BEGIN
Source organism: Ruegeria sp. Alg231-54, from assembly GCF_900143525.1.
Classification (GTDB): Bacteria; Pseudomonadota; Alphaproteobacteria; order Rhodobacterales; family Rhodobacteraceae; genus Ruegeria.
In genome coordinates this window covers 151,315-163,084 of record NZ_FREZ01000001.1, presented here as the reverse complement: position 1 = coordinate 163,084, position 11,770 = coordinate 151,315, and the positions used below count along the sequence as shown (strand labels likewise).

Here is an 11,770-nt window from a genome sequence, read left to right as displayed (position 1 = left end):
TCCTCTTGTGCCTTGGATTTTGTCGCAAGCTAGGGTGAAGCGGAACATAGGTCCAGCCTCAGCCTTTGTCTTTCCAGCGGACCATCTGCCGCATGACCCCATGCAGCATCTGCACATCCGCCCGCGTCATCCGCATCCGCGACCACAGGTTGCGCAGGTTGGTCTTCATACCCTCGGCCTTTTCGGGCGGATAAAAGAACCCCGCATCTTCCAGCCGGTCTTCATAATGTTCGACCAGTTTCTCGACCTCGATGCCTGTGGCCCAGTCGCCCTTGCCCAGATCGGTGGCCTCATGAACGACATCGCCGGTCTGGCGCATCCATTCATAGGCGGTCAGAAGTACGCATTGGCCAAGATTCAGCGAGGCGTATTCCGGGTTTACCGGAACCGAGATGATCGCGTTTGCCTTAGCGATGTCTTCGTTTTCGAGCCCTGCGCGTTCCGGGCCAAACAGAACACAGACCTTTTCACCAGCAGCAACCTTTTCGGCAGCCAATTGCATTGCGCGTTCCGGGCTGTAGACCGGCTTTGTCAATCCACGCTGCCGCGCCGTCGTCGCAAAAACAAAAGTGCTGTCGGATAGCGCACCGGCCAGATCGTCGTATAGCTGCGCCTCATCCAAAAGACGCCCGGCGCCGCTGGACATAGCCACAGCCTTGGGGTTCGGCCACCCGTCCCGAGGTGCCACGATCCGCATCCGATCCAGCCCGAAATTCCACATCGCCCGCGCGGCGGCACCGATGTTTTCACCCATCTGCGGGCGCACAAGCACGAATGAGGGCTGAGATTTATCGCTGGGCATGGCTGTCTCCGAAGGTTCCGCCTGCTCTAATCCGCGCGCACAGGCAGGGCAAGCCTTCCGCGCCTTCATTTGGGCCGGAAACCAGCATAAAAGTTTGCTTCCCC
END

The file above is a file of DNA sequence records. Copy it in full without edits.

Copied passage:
Source organism: Ruegeria sp. Alg231-54, from assembly GCF_900143525.1.
Classification (GTDB): Bacteria; Pseudomonadota; Alphaproteobacteria; order Rhodobacterales; family Rhodobacteraceae; genus Ruegeria.
In genome coordinates this window covers 151,315-163,084 of record NZ_FREZ01000001.1, presented here as the reverse complement: position 1 = coordinate 163,084, position 11,770 = coordinate 151,315, and the positions used below count along the sequence as shown (strand labels likewise).

Here is an 11,770-nt window from a genome sequence, read left to right as displayed (position 1 = left end):
TCCTCTTGTGCCTTGGATTTTGTCGCAAGCTAGGGTGAAGCGGAACATAGGTCCAGCCTCAGCCTTTGTCTTTCCAGCGGACCATCTGCCGCATGACCCCATGCAGCATCTGCACATCCGCCCGCGTCATCCGCATCCGCGACCACAGGTTGCGCAGGTTGGTCTTCATACCCTCGGCCTTTTCGGGCGGATAAAAGAACCCCGCATCTTCCAGCCGGTCTTCATAATGTTCGACCAGTTTCTCGACCTCGATGCCTGTGGCCCAGTCGCCCTTGCCCAGATCGGTGGCCTCATGAACGACATCGCCGGTCTGGCGCATCCATTCATAGGCGGTCAGAAGTACGCATTGGCCAAGATTCAGCGAGGCGTATTCCGGGTTTACCGGAACCGAGATGATCGCGTTTGCCTTAGCGATGTCTTCGTTTTCGAGCCCTGCGCGTTCCGGGCCAAACAGAACACAGACCTTTTCACCAGCAGCAACCTTTTCGGCAGCCAATTGCATTGCGCGTTCCGGGCTGTAGACCGGCTTTGTCAATCCACGCTGCCGCGCCGTCGTCGCAAAAACAAAAGTGCTGTCGGATAGCGCACCGGCCAGATCGTCGTATAGCTGCGCCTCATCCAAAAGACGCCCGGCGCCGCTGGACATAGCCACAGCCTTGGGGTTCGGCCACCCGTCCCGAGGTGCCACGATCCGCATCCGATCCAGCCCGAAATTCCACATCGCCCGCGCGGCGGCACCGATGTTTTCACCCATCTGCGGGCGCACAAGCACGAATGAGGGCTGAGATTTATCGCTGGGCATGGCTGTCTCCGAAGGTTCCGCCTGCTCTAATCCGCGCGCACAGGCAGGGCAAGCCTTCCGCGCCTTCATTTGGGCCGGAAACCAGCATAAAAGTTTGCTTCCCC